First performed at the Scene and Heard festival in the Smock Alley Theatre, the early rendition of the show was “just thirty minutes of songs all stuck together with a little bit of narration in between.” Chromatics was performed by a cast of Carrick’s friends, many of whom she met through the Musical Society, and who helped Carrick develop the show into a full length two act show. “There is no better way to develop your show, than to see what people think about it. All of the feedback may not be right for you and maybe you think that ‘okay that person didn’t quite get what I was going for,’ but there is no better feeling in learning. I think for anyone who wants to try and create something is putting it in front of people and sharing it with them. Scene and Heard is such a safe space to get constructive criticism, but also really valuable advice from people who are genuinely interested in your show and they want to come and see it.”
It was through this collaborative effort, that Carrick and the Polliwog Theatre Collective took Chromatics to The Other Palace on the West-End in May 2018, with seasoned director Andrew Keates at the helm. “It was very interesting for a London director to come and direct our Irish show, because he actually came in and saw a lot of things that we were saying and what we were doing, that we didn’t necessarily see as inherently different or inherently Irish and he was able to pick them out and say ‘people in the UK don’t think things like this or don’t know these things, and you need to tell them,’ so that was really interesting for me, to see our own lives from someone else’s perspective.”
Having finished the script and fine-tuned the characters, Carrick then “had to hand it over to a different director - to take my baby, and rip it apart and put it back together again” for the West-End stage. “The experience was second to none, and I learned so much from working with people like Andrew, he has so much experience, he has so much knowledge about musical theatre in general and just made want to really up my game.”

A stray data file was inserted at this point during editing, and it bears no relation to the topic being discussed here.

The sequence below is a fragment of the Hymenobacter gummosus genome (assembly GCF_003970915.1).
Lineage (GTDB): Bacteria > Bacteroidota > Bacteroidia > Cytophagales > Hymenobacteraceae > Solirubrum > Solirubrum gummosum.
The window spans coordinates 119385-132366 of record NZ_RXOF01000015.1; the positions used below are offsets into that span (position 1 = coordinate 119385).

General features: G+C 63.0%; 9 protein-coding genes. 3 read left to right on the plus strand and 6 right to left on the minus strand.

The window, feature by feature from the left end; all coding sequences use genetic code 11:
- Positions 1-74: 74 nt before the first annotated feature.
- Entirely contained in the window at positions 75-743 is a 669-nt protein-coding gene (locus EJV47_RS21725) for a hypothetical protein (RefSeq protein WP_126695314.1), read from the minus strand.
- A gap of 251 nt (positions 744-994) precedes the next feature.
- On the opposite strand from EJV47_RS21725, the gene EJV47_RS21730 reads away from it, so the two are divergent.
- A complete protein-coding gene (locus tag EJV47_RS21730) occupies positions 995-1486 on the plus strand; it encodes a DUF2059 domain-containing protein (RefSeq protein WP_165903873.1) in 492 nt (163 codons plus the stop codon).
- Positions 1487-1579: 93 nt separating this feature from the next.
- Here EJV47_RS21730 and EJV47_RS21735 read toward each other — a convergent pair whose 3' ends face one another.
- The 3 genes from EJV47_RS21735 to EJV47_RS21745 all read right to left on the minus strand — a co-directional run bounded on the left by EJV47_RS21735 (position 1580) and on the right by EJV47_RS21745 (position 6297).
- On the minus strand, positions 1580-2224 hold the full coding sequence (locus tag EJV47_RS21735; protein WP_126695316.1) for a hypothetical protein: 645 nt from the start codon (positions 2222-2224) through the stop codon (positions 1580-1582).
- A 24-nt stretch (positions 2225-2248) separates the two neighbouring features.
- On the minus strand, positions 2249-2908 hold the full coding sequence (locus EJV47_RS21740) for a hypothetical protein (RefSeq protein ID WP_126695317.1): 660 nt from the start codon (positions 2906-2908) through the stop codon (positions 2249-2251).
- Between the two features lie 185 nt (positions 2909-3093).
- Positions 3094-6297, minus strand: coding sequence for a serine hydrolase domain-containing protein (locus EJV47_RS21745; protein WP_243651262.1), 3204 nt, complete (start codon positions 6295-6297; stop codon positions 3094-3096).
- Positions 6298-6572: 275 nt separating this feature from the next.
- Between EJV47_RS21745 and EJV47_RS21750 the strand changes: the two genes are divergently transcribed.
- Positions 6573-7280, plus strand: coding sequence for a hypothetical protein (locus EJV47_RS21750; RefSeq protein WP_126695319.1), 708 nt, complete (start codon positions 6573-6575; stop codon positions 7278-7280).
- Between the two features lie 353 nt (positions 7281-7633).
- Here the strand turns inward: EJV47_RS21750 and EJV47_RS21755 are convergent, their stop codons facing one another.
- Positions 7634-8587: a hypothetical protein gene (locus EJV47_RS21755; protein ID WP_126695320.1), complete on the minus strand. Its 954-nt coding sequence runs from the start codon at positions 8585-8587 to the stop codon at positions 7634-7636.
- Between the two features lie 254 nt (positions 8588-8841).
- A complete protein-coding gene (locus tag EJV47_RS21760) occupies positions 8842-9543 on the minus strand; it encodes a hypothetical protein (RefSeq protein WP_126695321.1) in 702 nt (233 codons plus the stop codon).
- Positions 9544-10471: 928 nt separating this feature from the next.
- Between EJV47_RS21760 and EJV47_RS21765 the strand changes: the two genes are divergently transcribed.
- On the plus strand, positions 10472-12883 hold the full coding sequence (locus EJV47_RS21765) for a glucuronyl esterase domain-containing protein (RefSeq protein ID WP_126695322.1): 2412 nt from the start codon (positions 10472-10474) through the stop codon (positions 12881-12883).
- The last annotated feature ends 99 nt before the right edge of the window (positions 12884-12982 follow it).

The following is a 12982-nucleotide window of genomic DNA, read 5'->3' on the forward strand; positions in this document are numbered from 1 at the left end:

Carrick describes how she looks for passion in telling Irish stories through musical theatre. “I don’t believe that there are enough Irish stories in musical theatre, despite the fact that I think that we are people of storytelling and singing and dancing. Pop into any pub, past 10pm at the weekends, and you’ll find somebody having a singsong somewhere.” This passion for Irish culture is further exemplified in her latest show, Tír na nÓg, which blends both the English and Irish languages together to retell the famous children’s fable of Oisin and Tír na nÓg. “I thought that the next thing I write I’d love to have everybody in the family come and for me it was only natural to weave some Irish into that as well, because I’m quite passionate about that we should embrace the Irish language.”
“I suppose there is still a little bit of an old-fashioned view of musical theatre. People think of musical theatre as jazz hands and sparkles...I hear people say ‘musicals just aren’t my thing.’”
In experimenting with this new style of musical, Carrick is attempting to not only fill a void in Irish theatre, but also change the outdated misconceptions that people who would not describe themselves as ‘musical theatre nerds’ have. “I suppose there is still a little bit of an old-fashioned view of musical theatre. People think of musical theatre as jazz hands and sparkles...I hear people say ‘musicals just aren’t my thing.’ I reply ‘you just haven’t found your musical yet, don’t worry.’ Musicals can sometimes be looked down upon a little bit in the wider theatre community but I see that it’s improving.”
For those looking to get a taste of the Irish musical theatre scene, the Bord Gais Theatre hosts many UK touring companies such as Legally Blonde, Miss Saigon and Wicked. Carrick also cites the recent run of Come From Away in the Abbey Theatre, which she described as “phenomenal and not something I ever expected to happen.”
Looking towards the future, what Carrick hopes to get out of the workshops in London is “ to figure out how I work with other people and to figure out what are the kinds of other people that I would like to work with, because I do think sometimes it gets quite lonely, being the only person writing a whole musical.” Mentioning that she and her friend Kathy Moore have written a number of songs together that they are hoping to share together, later in the year, Carrick describes the potential writing partner as “somebody who also understands conveying emotion. Someone once told me ‘people in a musical shouldn’t just start singing out of number. They should sing because words by themselves are not enough to express what they need to express.’” Could Carrick & Moore join the likes of Rodgers & Hammerstein and Kander & Ebb? Only time and an emotional ballad will tell.